With steel burrs, you get espresso that tastes a little different, since it has extraordinarily small grind particles or lacks fines.
Steel burrs produce coffee grounds with a more uniform particle size, in comparison with ceramic burrs.
The resulting flavor profile is quite simple; it has a clean mouth feel.
You notice that steel burr grinders work better with single origin coffees. The results will be different if you opt for coffees roasted for espresso (espresso roast).
Ceramic burrs retain their sharpness for a longer time, as compared to steel burrs, however, ceramic burrs are not as sharp as steel burrs.
There is not much difference when it comes to cleaning ceramic and steel burr grinders.
You can clean a steel-burred Breville Smart Grinder the same way you’d to for ceramic burr Baratza Vario 886.
It’s All About Preference
We can’t tell you which one to choose ultimately – steel or ceramic. Both have certain advantages, and disadvantages.
You have to have an idea of the kinds of flavours you like, and the kinds of flavours you want.
According to recent taste tests, there is a thin boundary between those who are for ceramic and steel burrs.
The bottom line is, folks, you really need your taste buds to be awake and in the mood to process various flavours and sensations in order to gather information to determine what you like best.
Because, even though the title of this article is Ceramic Vs. Steel burrs, it’s not really a competition, and there can be no objective winner.
The biggest difference only comes when we consider espresso and non-espresso roasts.
Ceramic steel burrs work best with coffees roasted for espresso.
On the other hand, the flavor profile resulting from steel burrs is greatly improved when one uses non-espresso roasts.
Due Diligence In Coffee Taste Testing
We are not saying these tests are fool proof. Before coming to any conclusions, we have to know exactly what type of analysis was used.
Did the tests take into account all the factors that affect a cup of coffee’s taste? There are, of course, many.
Things like the freshness of the roast would be one major factor, the water is another thing.
A lot of factors come into play during taste tests. For credibility purposes, tasters should be blinded. Double-blinding is more effective.
Although ceramic burr grinders have been preferred by a majority for some time now, results of recent taste tests clearly show that steel burr sets also have some desirable properties.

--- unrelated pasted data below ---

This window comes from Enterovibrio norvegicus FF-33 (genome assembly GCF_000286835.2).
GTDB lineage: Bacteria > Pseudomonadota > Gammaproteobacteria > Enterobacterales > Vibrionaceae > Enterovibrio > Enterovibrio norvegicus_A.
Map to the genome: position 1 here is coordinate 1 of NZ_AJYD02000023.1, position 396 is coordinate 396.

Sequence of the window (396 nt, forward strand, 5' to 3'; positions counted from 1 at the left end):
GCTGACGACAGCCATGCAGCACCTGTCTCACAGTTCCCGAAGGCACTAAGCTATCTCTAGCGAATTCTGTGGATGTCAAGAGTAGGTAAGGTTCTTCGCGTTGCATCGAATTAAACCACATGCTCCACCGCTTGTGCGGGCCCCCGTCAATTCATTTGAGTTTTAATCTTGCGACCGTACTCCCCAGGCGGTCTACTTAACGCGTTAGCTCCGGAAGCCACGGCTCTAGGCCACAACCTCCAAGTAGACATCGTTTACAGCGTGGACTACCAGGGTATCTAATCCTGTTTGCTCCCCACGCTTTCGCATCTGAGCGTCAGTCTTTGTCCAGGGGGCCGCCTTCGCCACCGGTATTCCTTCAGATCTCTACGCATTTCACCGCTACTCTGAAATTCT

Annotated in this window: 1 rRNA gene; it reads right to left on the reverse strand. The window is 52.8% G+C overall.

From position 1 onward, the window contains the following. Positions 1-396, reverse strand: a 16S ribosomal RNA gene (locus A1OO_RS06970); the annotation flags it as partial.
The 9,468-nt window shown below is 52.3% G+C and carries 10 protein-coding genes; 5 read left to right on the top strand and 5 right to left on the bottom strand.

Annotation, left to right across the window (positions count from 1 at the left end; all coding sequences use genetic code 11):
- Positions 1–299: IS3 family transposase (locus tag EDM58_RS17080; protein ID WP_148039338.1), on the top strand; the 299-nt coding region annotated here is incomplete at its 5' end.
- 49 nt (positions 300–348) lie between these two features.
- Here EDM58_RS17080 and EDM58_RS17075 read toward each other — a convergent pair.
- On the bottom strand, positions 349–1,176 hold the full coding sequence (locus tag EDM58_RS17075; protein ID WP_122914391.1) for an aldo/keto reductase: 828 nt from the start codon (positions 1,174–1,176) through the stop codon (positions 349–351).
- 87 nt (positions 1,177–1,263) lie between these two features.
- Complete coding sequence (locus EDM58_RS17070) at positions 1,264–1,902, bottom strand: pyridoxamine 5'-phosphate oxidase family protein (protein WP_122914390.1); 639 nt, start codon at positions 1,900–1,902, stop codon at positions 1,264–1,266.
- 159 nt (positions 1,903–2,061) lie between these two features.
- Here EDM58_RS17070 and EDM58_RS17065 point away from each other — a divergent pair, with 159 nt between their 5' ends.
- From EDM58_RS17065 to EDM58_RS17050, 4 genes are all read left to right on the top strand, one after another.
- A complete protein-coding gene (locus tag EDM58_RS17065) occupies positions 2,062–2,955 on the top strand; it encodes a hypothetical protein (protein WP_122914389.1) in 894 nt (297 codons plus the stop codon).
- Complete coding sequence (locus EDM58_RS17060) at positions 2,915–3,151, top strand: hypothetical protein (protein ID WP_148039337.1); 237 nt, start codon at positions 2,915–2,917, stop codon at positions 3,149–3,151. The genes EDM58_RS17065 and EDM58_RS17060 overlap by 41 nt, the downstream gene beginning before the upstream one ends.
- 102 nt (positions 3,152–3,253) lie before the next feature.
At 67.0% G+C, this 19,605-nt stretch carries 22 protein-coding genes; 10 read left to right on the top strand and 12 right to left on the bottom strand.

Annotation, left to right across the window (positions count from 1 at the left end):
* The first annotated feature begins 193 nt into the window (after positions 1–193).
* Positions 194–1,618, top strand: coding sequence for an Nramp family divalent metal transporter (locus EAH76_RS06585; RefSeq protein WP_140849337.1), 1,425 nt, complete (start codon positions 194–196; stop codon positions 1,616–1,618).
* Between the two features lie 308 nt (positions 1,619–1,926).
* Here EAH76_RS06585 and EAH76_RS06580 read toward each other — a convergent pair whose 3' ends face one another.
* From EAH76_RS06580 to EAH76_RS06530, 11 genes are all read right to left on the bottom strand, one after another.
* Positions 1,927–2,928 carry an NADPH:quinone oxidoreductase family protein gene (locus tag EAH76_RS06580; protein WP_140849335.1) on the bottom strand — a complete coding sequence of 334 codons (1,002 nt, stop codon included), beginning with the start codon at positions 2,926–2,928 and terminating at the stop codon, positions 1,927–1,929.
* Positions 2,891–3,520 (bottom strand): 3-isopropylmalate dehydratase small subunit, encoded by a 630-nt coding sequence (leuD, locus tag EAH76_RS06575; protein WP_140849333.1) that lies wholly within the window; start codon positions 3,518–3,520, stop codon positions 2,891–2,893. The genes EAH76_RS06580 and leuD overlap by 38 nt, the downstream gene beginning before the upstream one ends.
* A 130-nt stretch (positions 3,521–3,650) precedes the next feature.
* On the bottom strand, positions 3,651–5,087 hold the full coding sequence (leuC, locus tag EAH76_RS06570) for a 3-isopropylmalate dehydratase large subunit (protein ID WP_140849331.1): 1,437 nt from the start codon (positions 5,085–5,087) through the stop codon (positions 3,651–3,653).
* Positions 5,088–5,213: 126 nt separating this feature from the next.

Contrary to popular belief, steel burrs are not just designed for brewing; they also have the capability of grinding for espresso.
If you still don’t believe this, you can try it out with a product that has steel burrs, like the Baratza Vario 886.
You’ll be surprised to find that your brewing grinder is an effective espresso grinder too.
Steel blade grinders are cheap but effective if you aren’t a stickler.
They have whirring knives, which fly around and slice coffee beans in a chamber.
Since blade grinders do not produce the right grind sizes for espresso, it’s preferable to go for burr grinders instead.
Burrs can either be conical or flat. Both shapes are available in either ceramic or steel.
Burr grinders enable you to control the fineness of you coffee grounds.
You adjust the grind by moving the burrs closer or away from each other. Fineness of the grind determines the rate of flow of water.
When making espresso, you need a grind that is fine enough.
This is a tricky question, but easy to answer nonetheless. It’s not advisable to use the same grind for a Chemex and a French Press.
Rather, the grind for a Chemex should be fine; it should fall between one you would use for a French press and a drip brewer.
Steel burrs are best for manual brewing methods while ceramic burrs are good for espresso.
So, if you don’t make espresso often, you don’t have to worry so much about getting ceramic burrs.
With steel burrs, you’ll get a coarser grind. You might not get consistent results if you swap between drip and espresso, though.
Today, many of the best burrs on commercial grade grinders are ceramic; however, other popular burr grinders use steel.
You see, we are only giving you the facts so you can determine—on your own—what tastes best. Our opinion is, hopefully, fairly unbiased. We hope you are now more knowledgeable in this regard of ceramic vs. steel burrs. 🙂